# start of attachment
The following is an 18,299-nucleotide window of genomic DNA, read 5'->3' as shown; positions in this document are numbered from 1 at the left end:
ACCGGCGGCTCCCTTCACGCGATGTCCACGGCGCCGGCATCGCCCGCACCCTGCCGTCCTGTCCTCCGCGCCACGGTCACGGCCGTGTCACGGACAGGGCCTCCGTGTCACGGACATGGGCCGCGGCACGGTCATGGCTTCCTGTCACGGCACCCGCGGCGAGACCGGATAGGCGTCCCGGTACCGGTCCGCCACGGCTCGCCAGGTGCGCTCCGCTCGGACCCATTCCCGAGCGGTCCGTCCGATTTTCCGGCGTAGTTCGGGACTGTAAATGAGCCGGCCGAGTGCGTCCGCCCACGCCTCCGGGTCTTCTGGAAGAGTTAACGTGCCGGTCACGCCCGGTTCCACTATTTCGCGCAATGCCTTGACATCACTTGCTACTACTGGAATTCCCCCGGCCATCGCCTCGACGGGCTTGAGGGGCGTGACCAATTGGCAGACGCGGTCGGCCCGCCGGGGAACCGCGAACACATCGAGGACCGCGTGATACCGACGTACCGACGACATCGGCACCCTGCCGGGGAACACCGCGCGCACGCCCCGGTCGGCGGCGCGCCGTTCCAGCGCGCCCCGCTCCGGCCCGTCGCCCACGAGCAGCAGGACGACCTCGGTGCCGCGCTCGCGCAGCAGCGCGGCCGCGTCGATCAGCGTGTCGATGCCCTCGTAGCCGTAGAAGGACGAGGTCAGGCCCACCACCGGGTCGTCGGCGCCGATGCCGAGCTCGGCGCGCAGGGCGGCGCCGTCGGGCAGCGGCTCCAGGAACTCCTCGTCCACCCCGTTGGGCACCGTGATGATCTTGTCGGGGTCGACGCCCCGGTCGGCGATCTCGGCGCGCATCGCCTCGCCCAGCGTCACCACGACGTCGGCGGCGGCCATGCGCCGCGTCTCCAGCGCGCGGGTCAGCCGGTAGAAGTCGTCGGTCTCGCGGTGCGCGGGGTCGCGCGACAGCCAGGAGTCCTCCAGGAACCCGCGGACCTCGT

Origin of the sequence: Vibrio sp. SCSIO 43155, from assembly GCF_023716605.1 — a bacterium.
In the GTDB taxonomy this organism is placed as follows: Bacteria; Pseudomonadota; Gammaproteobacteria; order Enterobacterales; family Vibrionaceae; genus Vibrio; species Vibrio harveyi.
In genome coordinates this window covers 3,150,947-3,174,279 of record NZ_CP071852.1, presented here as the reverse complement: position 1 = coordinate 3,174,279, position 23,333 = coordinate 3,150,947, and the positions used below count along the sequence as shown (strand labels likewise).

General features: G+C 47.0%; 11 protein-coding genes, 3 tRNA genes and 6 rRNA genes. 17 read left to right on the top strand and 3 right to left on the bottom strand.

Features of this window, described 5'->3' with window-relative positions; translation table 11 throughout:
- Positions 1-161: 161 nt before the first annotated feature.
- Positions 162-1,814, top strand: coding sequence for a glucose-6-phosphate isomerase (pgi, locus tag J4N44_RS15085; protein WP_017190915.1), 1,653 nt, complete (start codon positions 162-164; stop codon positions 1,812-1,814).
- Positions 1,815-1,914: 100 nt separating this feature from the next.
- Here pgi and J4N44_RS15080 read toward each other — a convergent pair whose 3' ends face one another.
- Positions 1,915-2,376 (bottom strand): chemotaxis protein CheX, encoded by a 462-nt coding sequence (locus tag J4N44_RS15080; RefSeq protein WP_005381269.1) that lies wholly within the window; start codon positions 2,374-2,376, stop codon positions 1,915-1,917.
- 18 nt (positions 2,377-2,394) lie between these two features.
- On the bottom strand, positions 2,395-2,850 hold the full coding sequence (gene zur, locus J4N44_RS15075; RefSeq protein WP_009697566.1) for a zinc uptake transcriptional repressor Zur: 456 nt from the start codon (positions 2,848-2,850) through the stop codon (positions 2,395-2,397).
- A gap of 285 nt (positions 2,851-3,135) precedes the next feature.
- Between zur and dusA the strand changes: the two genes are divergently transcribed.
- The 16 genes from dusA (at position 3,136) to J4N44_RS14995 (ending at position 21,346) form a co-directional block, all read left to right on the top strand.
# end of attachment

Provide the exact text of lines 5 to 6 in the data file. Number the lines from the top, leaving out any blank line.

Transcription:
In genome coordinates this window covers 3,150,947-3,174,279 of record NZ_CP071852.1, presented here as the reverse complement: position 1 = coordinate 3,174,279, position 23,333 = coordinate 3,150,947, and the positions used below count along the sequence as shown (strand labels likewise).

General features: G+C 47.0%; 11 protein-coding genes, 3 tRNA genes and 6 rRNA genes. 17 read left to right on the top strand and 3 right to left on the bottom strand.